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MGM has released a second green band movie trailer for Hot Tub Time Machine, a new sci-fi comedy starring John Cusack, Rob Corddry, Craig Robinson, Clark Duke, Lizzy Caplan, Crispin Glover and Chevy Chase. The film follows a group of best friends who’ve become bored with their adult lives:
“Adam (John Cusack) has been dumped by his girlfriend; Lou (Rob Corddry) is a party guy who can’t find the party; Nick’s (Craig Robinson) wife controls his every move; and video game-obsessed Jacob (Clark Duke) won’t leave his basement. After a crazy night of drinking in a ski resort hot tub, the men wake up, heads’ pounding, in the year 1986. This is their chance to kick some past and change their futures – one will find a new love life, one will learn to stand up for himself with the ladies, one will find his mojo, and one will make sure he still exists!”
Directed by Steve Pink, the director of Accepted and screenwriter of High Fidelity and Grosse Pointe Blank. I love the concept, I like the cast, and I even digg the screenwriter, but something about these trailers just isn’t doing it for me. Please leave your thoughts in the comments below.
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Back in November, we told you that Chevy Chase and Beverly D’Angelo would be reprising their roles as Clark and Ellen Griswold from the National Lampoon’s Vacation movies, but not for another big screen sequel (not yet, at least…). The Griswolds reunited instead for an advertising campaign for HomeAway launched during the 2010 Super Bowl. The television spot advertised a new Vacation “mini-movie” titled Hotel Hell Vacation, featuring Chase, D’Angelo, and an exact replica of the film’s iconic Wagon Queen Family Truckster. Here is the official plot synopsis:
Ride along as The Griswolds hit the road again. This time theyre on their way to see Rusty at his vacation rental. They stop at a hotel and typical Griswold madness ensues.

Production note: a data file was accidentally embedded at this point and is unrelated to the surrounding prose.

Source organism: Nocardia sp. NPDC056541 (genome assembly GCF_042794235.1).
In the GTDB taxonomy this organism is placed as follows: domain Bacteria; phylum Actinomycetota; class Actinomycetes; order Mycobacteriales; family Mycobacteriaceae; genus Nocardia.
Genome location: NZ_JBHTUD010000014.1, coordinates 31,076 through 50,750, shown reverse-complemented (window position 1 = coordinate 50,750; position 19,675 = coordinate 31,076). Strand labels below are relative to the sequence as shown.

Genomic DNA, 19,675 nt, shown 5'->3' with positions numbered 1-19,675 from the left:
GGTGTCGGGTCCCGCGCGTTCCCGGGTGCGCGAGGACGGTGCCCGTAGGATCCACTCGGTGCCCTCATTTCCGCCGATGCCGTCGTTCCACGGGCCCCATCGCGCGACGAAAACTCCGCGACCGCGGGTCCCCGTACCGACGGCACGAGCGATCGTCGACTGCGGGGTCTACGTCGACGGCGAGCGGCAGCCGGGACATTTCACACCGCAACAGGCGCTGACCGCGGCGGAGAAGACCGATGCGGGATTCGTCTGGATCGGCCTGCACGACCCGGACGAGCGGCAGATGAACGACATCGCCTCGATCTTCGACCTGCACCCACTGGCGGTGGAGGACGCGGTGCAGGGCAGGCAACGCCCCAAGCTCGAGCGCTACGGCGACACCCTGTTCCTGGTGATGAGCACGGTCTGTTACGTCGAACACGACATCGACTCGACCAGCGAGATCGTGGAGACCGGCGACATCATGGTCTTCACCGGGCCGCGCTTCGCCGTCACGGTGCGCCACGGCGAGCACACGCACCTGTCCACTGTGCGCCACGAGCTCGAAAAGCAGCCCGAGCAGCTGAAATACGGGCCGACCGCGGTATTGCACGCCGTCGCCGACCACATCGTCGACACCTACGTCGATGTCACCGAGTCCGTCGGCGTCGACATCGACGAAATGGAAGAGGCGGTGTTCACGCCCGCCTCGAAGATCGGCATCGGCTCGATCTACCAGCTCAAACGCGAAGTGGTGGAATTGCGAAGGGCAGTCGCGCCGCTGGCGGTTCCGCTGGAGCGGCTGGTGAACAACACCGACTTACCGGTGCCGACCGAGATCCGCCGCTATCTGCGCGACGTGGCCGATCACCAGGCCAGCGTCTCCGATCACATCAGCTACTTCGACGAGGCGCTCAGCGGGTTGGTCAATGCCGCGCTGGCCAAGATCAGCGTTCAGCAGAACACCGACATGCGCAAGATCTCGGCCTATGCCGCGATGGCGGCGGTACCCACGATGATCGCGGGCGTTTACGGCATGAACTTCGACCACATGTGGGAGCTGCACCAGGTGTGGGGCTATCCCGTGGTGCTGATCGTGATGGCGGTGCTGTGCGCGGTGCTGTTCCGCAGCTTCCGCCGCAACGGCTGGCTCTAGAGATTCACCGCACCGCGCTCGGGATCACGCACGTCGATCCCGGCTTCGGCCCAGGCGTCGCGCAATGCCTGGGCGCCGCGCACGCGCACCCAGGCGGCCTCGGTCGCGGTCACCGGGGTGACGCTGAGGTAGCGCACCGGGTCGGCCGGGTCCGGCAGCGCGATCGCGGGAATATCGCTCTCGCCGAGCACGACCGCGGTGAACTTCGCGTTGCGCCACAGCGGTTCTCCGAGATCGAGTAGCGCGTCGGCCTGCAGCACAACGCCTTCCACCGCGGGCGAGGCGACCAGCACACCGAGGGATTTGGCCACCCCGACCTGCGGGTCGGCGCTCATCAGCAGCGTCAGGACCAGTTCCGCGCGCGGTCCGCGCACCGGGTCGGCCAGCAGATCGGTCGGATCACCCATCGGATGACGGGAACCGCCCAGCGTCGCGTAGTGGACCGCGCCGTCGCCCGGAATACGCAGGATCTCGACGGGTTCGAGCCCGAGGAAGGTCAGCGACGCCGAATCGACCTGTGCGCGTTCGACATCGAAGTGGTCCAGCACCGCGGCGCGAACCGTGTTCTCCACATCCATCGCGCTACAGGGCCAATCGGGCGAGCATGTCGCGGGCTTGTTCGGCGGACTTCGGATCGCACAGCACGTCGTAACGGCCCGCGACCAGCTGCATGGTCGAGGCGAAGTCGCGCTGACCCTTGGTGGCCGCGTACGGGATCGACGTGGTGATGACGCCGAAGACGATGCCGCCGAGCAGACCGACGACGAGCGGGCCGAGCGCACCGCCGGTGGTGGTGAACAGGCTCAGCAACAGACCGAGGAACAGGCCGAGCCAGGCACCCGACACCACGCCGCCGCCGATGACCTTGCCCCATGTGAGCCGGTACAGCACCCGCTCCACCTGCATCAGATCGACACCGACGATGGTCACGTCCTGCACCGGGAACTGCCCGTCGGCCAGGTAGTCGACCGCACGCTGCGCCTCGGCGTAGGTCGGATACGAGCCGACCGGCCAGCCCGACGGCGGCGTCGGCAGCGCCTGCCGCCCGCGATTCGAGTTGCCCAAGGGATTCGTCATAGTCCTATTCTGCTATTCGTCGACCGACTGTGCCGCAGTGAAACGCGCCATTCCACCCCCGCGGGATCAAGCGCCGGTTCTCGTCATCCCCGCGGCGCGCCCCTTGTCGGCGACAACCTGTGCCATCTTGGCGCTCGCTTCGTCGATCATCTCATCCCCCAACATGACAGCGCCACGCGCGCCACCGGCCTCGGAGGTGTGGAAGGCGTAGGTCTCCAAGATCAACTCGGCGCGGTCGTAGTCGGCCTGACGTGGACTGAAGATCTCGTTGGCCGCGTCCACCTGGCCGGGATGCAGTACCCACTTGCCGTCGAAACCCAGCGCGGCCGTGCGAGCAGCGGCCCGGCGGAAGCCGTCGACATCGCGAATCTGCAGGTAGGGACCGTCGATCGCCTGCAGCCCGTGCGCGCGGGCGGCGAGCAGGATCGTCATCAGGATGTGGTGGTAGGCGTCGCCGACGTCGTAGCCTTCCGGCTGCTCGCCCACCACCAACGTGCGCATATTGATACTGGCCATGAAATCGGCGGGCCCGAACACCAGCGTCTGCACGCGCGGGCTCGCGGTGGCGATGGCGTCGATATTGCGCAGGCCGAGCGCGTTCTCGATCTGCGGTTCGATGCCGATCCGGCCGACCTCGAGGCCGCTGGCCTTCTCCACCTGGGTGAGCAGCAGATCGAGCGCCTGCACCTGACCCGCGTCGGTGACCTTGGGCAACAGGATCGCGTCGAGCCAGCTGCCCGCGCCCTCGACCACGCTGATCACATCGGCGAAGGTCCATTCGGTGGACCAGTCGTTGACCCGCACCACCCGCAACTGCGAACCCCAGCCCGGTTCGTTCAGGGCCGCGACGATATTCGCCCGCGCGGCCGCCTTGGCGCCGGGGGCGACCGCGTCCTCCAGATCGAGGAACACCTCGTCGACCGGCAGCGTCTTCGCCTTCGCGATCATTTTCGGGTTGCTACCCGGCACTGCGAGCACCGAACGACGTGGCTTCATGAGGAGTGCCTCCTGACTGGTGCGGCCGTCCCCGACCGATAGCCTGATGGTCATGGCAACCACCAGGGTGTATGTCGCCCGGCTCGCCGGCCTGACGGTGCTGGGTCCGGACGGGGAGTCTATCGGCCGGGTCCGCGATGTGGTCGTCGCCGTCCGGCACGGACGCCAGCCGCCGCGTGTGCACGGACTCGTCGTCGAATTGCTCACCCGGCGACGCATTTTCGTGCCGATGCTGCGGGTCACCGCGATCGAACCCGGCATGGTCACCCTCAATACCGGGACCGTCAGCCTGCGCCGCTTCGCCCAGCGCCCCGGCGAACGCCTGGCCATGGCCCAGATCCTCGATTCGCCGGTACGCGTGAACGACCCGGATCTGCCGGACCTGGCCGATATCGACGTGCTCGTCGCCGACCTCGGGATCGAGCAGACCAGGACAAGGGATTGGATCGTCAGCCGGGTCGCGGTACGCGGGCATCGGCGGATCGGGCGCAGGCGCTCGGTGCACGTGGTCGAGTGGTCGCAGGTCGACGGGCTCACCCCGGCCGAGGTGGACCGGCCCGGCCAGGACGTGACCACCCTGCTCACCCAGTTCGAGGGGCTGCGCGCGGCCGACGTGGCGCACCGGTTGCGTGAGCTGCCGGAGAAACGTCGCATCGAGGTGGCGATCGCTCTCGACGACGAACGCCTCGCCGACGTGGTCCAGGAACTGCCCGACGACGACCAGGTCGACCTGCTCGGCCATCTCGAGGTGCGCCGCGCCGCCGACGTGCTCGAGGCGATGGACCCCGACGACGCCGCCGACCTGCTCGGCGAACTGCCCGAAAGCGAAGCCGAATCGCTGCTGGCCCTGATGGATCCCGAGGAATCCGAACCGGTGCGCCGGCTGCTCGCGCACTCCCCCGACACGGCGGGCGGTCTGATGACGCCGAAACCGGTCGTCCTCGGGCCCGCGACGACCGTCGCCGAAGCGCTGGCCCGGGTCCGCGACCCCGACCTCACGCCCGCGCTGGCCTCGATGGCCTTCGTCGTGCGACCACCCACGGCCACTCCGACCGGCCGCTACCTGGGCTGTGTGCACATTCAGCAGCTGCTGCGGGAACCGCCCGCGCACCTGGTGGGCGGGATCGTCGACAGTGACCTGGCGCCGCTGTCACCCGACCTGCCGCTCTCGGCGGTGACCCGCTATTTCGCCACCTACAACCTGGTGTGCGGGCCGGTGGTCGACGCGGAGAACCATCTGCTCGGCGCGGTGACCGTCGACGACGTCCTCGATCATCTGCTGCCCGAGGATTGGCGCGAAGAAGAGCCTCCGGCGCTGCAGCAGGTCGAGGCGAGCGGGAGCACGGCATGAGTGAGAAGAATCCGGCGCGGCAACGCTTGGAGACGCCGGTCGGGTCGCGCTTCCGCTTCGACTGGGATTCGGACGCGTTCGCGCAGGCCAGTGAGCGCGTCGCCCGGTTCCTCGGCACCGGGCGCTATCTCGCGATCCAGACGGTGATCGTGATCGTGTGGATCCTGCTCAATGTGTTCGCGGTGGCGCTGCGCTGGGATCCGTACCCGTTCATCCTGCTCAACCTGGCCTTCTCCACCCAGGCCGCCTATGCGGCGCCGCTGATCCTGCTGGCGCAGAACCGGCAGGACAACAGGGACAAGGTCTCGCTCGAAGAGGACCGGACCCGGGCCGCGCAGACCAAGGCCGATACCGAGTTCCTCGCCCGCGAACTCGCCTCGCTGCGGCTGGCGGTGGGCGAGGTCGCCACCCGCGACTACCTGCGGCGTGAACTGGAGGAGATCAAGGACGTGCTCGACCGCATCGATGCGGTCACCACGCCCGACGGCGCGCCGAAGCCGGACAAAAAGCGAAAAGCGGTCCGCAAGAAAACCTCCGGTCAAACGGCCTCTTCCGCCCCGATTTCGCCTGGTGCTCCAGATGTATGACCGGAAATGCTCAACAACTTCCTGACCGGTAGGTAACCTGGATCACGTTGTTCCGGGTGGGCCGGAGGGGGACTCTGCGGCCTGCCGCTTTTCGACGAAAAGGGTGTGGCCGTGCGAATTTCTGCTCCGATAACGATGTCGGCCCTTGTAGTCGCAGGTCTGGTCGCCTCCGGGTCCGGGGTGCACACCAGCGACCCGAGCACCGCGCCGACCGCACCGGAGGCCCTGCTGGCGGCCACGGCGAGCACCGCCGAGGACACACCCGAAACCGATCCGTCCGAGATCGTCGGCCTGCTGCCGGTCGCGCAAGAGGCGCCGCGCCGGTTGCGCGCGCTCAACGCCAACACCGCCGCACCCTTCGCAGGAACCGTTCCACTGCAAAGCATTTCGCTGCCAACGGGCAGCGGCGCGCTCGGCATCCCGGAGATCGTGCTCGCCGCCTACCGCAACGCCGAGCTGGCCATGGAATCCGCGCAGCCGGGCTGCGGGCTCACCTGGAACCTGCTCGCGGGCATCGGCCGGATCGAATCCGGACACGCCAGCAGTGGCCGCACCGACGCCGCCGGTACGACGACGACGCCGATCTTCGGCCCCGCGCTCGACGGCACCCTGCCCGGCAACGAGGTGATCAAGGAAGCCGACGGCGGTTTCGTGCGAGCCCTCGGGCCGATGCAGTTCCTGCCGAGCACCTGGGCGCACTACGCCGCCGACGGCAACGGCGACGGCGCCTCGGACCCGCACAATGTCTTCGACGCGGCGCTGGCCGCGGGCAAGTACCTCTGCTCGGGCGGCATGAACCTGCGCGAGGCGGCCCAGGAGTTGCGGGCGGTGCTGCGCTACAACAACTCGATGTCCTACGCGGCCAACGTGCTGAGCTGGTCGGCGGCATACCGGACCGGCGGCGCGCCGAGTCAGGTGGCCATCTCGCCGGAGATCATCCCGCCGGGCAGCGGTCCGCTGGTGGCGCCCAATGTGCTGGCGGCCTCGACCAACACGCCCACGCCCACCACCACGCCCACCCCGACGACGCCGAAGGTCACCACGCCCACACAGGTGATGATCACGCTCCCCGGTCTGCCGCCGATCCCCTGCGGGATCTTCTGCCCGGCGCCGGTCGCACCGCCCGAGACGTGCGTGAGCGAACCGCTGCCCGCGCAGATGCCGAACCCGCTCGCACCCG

The 14 minute short film is now online, and embedded after the jump.
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Trailers are an under-appreciated art form insofar that many times they’re seen as vehicles for showing footage, explaining films away, or showing their hand about what moviegoers can expect. Foreign, domestic, independent, big budget: I celebrate all levels of trailers and hopefully this column will satisfactorily give you a baseline of what beta wave I’m operating on, because what better way to hone your skills as a thoughtful moviegoer than by deconstructing these little pieces of advertising? Some of the best authors will tell you that writing a short story is a lot harder than writing a long one, that you have to weigh every sentence. What better medium to see how this theory plays itself out beyond that than with movie trailers?
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Back in November, we told you that Chevy Chase and Beverly D’Angelo would be reprising their roles as Clark and Ellen Griswold from the National Lampoon’s Vacation movies, but not for another big screen sequel (not yet, at least…). The Griswolds reunited instead for an advertising campaign to be launched during the 2010 Superbowl. The television spot is for HomeAway vacation rentals (a natural fit) features an exact replica of the film’s iconic Wagon Queen Family Truckster. We’ll post the commercial once it comes online, but I’m sure you’ll see it first on February 7th 2010 during the big game. For right now, we have a teaser trailer promoting the “short film”, titled “Hotel Hell Vacation”, which can be watched after the jump.